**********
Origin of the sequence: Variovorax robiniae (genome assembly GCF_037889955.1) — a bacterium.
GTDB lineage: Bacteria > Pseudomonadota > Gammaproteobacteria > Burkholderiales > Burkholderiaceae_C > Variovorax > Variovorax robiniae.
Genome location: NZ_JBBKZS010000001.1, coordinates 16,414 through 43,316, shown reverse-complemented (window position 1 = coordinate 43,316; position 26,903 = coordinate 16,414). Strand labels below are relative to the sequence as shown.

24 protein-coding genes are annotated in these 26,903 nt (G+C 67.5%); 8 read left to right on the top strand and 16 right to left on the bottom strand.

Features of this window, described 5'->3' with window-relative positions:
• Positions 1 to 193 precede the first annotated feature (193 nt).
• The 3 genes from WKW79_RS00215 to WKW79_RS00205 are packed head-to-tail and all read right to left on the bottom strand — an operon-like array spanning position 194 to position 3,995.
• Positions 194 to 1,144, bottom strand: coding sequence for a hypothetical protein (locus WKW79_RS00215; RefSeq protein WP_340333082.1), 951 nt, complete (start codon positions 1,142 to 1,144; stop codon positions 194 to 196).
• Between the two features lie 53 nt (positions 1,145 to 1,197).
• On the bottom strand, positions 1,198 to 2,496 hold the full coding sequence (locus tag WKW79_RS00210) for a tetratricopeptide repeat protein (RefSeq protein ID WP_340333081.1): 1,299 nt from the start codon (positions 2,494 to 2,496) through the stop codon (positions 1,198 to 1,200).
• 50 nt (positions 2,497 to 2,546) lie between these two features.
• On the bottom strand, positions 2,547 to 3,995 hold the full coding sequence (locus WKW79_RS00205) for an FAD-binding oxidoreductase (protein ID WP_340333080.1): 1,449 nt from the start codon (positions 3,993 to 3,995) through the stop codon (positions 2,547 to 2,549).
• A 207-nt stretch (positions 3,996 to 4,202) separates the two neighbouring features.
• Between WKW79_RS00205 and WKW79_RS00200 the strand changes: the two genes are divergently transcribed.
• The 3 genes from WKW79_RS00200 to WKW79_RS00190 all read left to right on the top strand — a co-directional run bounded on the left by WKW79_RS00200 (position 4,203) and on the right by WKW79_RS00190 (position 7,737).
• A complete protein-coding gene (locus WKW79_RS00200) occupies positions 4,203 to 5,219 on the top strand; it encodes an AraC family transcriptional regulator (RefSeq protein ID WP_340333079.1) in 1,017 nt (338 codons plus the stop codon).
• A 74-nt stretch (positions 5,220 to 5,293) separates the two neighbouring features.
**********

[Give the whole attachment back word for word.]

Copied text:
Origin of the sequence: Variovorax robiniae (genome assembly GCF_037889955.1) — a bacterium.
GTDB lineage: Bacteria > Pseudomonadota > Gammaproteobacteria > Burkholderiales > Burkholderiaceae_C > Variovorax > Variovorax robiniae.
Genome location: NZ_JBBKZS010000001.1, coordinates 16,414 through 43,316, shown reverse-complemented (window position 1 = coordinate 43,316; position 26,903 = coordinate 16,414). Strand labels below are relative to the sequence as shown.

24 protein-coding genes are annotated in these 26,903 nt (G+C 67.5%); 8 read left to right on the top strand and 16 right to left on the bottom strand.

Features of this window, described 5'->3' with window-relative positions:
• Positions 1 to 193 precede the first annotated feature (193 nt).
• The 3 genes from WKW79_RS00215 to WKW79_RS00205 are packed head-to-tail and all read right to left on the bottom strand — an operon-like array spanning position 194 to position 3,995.
• Positions 194 to 1,144, bottom strand: coding sequence for a hypothetical protein (locus WKW79_RS00215; RefSeq protein WP_340333082.1), 951 nt, complete (start codon positions 1,142 to 1,144; stop codon positions 194 to 196).
• Between the two features lie 53 nt (positions 1,145 to 1,197).
• On the bottom strand, positions 1,198 to 2,496 hold the full coding sequence (locus tag WKW79_RS00210) for a tetratricopeptide repeat protein (RefSeq protein ID WP_340333081.1): 1,299 nt from the start codon (positions 2,494 to 2,496) through the stop codon (positions 1,198 to 1,200).
• 50 nt (positions 2,497 to 2,546) lie between these two features.
• On the bottom strand, positions 2,547 to 3,995 hold the full coding sequence (locus WKW79_RS00205) for an FAD-binding oxidoreductase (protein ID WP_340333080.1): 1,449 nt from the start codon (positions 3,993 to 3,995) through the stop codon (positions 2,547 to 2,549).
• A 207-nt stretch (positions 3,996 to 4,202) separates the two neighbouring features.
• Between WKW79_RS00205 and WKW79_RS00200 the strand changes: the two genes are divergently transcribed.
• The 3 genes from WKW79_RS00200 to WKW79_RS00190 all read left to right on the top strand — a co-directional run bounded on the left by WKW79_RS00200 (position 4,203) and on the right by WKW79_RS00190 (position 7,737).
• A complete protein-coding gene (locus WKW79_RS00200) occupies positions 4,203 to 5,219 on the top strand; it encodes an AraC family transcriptional regulator (RefSeq protein ID WP_340333079.1) in 1,017 nt (338 codons plus the stop codon).
• A 74-nt stretch (positions 5,220 to 5,293) separates the two neighbouring features.